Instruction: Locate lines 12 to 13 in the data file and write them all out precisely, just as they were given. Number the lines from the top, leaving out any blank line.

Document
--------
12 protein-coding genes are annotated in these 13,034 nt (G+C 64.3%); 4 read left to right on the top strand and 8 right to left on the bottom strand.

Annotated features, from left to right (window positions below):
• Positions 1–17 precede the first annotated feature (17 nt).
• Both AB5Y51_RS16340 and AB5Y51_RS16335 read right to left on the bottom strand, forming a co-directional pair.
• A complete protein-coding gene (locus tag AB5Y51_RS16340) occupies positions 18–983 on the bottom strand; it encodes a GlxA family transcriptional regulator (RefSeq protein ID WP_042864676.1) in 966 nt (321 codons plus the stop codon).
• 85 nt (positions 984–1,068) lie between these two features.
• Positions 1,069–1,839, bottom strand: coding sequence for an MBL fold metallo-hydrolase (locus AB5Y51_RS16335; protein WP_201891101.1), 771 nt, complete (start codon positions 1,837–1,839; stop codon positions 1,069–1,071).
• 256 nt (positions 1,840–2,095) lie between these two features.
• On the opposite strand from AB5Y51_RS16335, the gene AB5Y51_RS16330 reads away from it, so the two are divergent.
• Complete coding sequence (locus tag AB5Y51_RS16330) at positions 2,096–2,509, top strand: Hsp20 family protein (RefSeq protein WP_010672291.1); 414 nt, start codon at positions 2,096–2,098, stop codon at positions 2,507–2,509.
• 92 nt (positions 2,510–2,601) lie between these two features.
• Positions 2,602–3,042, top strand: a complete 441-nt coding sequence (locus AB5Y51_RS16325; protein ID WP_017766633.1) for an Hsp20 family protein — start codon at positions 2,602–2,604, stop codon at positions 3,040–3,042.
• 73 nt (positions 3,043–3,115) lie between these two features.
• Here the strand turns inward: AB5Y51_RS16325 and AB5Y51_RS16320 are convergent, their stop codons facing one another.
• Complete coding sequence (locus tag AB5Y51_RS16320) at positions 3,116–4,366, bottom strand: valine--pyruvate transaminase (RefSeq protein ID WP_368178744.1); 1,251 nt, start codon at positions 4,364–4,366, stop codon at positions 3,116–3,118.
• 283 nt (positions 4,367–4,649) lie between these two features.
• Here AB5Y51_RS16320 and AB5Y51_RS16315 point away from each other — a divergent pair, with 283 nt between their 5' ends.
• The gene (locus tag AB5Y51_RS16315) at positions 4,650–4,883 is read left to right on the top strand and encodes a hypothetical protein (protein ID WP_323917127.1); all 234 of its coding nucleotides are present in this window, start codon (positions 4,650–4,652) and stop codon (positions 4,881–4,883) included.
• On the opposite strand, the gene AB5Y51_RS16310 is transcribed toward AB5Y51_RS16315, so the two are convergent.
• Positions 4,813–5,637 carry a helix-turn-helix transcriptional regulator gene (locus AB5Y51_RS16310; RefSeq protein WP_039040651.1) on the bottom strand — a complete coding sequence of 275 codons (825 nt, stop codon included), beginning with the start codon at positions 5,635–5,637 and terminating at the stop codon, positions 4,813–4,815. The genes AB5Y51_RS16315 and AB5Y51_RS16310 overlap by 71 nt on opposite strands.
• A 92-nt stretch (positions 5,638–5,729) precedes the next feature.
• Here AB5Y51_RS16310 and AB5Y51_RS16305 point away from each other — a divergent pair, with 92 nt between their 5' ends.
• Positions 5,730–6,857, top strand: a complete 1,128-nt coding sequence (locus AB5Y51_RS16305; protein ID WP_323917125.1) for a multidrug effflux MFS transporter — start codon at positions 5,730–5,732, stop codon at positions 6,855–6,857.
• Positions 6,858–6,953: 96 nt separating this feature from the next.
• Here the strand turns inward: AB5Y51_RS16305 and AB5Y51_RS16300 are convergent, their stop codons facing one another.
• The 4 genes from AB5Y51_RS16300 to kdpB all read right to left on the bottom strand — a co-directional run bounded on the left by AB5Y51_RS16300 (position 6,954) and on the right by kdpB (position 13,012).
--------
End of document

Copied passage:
• Positions 2,602–3,042, top strand: a complete 441-nt coding sequence (locus AB5Y51_RS16325; protein ID WP_017766633.1) for an Hsp20 family protein — start codon at positions 2,602–2,604, stop codon at positions 3,040–3,042.
• 73 nt (positions 3,043–3,115) lie between these two features.